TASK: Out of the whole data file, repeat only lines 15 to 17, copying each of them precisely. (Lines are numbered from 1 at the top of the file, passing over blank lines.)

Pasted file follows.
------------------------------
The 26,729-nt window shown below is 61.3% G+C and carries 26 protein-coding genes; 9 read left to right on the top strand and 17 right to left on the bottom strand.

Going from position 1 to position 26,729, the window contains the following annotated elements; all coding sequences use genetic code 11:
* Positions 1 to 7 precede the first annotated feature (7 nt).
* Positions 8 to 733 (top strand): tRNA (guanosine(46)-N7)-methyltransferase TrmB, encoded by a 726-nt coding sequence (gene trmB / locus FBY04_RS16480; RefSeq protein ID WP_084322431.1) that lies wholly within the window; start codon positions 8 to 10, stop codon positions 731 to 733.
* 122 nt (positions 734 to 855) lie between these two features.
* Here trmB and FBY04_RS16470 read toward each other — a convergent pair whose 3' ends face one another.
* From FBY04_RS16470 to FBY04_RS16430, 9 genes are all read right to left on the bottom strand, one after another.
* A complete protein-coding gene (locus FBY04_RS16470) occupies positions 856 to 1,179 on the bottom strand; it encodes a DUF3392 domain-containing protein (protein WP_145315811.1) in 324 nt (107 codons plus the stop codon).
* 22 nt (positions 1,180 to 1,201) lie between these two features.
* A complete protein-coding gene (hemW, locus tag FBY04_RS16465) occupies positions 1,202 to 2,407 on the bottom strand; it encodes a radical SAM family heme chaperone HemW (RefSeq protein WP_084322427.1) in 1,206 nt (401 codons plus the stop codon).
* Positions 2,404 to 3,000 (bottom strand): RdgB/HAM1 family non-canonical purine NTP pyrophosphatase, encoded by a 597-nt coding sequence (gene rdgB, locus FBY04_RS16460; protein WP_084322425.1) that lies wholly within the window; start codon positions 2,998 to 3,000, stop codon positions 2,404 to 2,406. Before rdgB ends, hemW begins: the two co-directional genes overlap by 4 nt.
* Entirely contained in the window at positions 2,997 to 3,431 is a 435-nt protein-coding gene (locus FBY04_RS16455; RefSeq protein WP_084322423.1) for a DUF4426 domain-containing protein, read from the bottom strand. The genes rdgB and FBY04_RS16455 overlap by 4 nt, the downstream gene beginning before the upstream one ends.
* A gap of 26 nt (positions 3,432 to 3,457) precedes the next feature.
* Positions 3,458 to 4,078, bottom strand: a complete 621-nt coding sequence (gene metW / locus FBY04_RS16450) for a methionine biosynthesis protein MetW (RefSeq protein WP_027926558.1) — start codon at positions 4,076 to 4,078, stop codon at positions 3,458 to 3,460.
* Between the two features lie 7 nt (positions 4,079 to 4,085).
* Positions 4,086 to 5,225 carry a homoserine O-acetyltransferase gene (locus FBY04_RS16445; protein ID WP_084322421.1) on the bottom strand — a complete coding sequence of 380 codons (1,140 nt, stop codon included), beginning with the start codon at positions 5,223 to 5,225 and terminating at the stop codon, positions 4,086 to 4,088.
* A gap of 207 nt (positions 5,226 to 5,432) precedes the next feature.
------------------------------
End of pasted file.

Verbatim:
* Between the two features lie 7 nt (positions 4,079 to 4,085).
* Positions 4,086 to 5,225 carry a homoserine O-acetyltransferase gene (locus FBY04_RS16445; protein ID WP_084322421.1) on the bottom strand — a complete coding sequence of 380 codons (1,140 nt, stop codon included), beginning with the start codon at positions 5,223 to 5,225 and terminating at the stop codon, positions 4,086 to 4,088.
* A gap of 207 nt (positions 5,226 to 5,432) precedes the next feature.